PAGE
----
Where to begin?! I know everyone says it, but babies really do change your life. Even though she's been here just two weeks, it's amazing how this little munchkin changed my priorities and focus. Whereas before my time and energy was spent improving my own situation and most of my efforts were more or less selfish pursuits, now I get to take care of a little person and all my concerns focus on her. It's incredibly exhausting, more than I could have imagined, but I also can't believe how wonderful it is to be a mommy.
Anyway - her birth story :)
So many of you know that Viv was due Jan. 9. But this little rascal decided to stay put and didn't want to come out. Which was miserable. Partly because a week before my due date I was already dilated and effaced and her head had dropped real low and my doctor seemed completely confident she would come that week. My doctor even stripped my membranes to jump start labor, but nothing. Not to mention once a pregnant lady hits 37 weeks everyone seems to think the baby could come any day! Even though statistically most babies don't come till around 40 weeks. But Viv didn't want to come, I guess my womb is just too cozy. (Gross, I just used the word womb). And Grandma Pearl's birthday was Jan. 12, and it would've been so neat if she came on the same day as her namesake - but she didn't. Tally one more disappointment. By 5 days overdue I convinced myself I would just have to be induced so I would stop hoping and wondering when she would come.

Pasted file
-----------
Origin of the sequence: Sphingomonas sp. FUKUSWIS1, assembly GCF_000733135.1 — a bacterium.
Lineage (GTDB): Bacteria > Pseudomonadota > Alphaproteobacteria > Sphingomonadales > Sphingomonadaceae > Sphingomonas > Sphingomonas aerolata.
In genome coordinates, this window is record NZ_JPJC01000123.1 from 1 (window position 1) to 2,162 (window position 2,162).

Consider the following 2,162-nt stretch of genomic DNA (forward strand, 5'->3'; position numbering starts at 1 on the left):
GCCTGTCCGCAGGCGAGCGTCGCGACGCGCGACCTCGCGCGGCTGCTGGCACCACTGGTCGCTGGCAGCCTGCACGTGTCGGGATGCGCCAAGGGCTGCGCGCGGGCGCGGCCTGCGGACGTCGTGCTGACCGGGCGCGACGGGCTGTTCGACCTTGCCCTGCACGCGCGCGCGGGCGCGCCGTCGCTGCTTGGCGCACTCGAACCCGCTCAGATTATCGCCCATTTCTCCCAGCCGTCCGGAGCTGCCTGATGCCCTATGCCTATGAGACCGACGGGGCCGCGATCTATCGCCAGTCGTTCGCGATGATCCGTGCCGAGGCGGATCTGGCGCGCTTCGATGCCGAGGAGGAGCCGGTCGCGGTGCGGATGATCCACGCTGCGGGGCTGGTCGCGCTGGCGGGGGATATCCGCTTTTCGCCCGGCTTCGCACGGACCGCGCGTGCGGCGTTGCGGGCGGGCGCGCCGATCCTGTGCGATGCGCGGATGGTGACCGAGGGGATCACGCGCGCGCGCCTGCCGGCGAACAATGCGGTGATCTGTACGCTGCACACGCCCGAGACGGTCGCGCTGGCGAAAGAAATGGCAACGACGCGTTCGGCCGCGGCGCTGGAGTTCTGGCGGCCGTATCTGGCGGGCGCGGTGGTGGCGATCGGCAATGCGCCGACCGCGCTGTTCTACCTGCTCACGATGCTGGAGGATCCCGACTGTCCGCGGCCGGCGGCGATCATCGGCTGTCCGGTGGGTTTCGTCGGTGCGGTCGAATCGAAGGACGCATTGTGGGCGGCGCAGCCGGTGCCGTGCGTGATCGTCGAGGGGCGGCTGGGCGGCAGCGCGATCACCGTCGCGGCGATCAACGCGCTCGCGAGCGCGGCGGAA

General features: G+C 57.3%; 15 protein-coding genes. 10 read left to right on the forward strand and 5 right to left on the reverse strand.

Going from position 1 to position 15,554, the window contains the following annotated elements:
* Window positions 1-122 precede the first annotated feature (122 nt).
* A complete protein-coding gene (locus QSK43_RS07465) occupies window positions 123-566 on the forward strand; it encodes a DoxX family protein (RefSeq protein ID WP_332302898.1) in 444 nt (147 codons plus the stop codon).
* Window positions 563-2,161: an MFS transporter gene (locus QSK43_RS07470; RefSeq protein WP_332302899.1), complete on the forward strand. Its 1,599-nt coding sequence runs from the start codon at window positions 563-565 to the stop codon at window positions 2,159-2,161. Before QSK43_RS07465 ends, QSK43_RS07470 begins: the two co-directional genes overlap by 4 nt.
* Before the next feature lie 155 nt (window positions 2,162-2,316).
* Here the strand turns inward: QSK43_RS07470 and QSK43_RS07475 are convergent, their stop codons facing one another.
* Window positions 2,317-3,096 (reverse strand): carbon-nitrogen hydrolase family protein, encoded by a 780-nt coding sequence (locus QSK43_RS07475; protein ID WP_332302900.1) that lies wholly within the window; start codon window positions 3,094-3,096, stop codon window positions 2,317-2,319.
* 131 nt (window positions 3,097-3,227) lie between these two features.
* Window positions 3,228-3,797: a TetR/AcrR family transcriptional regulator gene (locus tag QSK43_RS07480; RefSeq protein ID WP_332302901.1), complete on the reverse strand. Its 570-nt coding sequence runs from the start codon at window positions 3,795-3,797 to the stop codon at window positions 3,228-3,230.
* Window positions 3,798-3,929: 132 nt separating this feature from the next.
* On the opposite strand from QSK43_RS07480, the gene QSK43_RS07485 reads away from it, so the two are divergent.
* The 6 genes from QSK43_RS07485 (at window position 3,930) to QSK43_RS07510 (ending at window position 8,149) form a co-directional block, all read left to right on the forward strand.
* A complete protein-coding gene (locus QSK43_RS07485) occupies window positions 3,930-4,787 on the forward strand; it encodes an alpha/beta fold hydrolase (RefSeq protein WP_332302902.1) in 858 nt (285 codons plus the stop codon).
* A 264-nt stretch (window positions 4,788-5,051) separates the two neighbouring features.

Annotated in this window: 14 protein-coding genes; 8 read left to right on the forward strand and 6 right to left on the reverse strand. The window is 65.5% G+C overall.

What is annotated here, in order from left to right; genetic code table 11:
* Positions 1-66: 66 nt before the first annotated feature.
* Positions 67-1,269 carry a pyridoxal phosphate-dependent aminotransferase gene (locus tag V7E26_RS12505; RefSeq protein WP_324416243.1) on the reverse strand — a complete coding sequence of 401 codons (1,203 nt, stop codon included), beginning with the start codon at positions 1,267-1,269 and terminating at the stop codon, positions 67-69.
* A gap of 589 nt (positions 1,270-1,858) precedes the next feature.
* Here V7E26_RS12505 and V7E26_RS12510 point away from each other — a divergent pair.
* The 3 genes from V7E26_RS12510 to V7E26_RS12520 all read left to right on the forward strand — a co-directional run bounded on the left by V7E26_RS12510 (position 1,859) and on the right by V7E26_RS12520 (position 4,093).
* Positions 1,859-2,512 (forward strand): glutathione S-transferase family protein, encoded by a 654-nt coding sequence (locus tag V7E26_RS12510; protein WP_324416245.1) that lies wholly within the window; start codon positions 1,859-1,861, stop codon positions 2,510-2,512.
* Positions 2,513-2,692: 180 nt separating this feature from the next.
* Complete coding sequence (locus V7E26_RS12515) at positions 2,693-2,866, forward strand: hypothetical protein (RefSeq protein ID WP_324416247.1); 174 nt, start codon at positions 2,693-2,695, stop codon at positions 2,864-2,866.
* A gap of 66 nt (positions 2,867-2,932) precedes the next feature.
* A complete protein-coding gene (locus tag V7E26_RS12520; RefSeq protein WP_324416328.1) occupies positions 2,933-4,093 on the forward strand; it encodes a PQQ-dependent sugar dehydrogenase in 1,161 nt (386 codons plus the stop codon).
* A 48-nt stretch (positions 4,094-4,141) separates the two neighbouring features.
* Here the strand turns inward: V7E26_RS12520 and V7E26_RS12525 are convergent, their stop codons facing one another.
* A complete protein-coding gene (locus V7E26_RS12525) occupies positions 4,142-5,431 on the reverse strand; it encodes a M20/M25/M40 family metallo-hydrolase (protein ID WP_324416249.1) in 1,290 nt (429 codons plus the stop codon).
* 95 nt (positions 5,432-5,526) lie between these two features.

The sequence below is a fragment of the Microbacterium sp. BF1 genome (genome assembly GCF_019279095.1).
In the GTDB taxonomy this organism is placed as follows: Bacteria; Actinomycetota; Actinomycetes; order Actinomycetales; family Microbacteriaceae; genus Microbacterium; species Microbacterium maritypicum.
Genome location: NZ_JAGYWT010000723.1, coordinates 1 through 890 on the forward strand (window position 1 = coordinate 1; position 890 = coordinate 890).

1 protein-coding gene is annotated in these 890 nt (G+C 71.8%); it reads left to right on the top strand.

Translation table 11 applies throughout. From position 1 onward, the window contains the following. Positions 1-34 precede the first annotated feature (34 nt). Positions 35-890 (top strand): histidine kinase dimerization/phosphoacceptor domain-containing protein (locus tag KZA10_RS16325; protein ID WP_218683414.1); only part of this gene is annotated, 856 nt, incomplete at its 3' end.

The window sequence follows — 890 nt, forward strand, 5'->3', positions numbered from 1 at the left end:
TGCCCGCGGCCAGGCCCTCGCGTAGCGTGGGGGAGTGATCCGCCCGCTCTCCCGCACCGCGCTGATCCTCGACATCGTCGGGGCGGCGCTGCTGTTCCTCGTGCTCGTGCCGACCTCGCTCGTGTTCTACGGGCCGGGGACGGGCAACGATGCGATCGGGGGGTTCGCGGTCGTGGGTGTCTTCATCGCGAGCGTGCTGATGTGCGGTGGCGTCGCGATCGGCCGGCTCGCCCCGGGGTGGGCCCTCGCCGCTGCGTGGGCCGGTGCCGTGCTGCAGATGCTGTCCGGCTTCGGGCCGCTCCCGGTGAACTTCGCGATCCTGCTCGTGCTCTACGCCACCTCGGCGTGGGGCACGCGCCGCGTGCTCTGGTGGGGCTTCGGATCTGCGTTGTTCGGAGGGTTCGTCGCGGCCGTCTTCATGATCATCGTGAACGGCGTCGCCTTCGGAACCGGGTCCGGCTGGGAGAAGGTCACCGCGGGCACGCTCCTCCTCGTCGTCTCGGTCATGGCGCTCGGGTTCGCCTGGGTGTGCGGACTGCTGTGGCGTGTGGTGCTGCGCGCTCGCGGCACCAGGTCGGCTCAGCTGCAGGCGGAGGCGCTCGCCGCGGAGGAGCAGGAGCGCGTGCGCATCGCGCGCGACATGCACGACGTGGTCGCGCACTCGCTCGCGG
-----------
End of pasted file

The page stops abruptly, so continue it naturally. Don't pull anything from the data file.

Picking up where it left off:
Hence the induction. A week after my due date I saw the doctor, who said, "I can't believe this baby hasn't come yet," and we scheduled my induction the following morning. It was quite strange going from weeks of speculation about when she would come to suddenly knowing and planning on going to the hospital less than 24 hours later. I wasn't too excited about being induced because I wanted to have her naturally, and I figured Pitocin wasn't going to make that any easier, but to be honest I was just excited to finally get our baby. Jeff and I made sure everything was packed ready to go that night, then woke up and headed to the hospital.
I was hooked up and receiving Pitocin by 8:30 that morning. The continued to up my dose little by little until I was at the max you could receive before a doctor ok'd anymore. Then I went past that, and still nothing. I was having contractions, they just weren't labor contractions and didn't hurt. So that lasted till about 12:30, and around 1pm my doctor decided to break my water manually. Way scarier than it sounds, I didn't even feel anything when she broke my water, but boy did that kick start my contractions!! Didn't take more than 20 minutes for me to be in full on labor. But once again, Viv wanted to stay put, and I didn't dilate more than a cm or so for the next 7 hours...bummer. The doc checked me again and I was only a 6 - maybe. Granted I came into the hospital that morning at 4cm. By 7:30 the pain was starting to be too much to handle. And it's not even so much the worst pain I had ever felt, but knowing it's coming every few minutes for 7 hours just wore me down.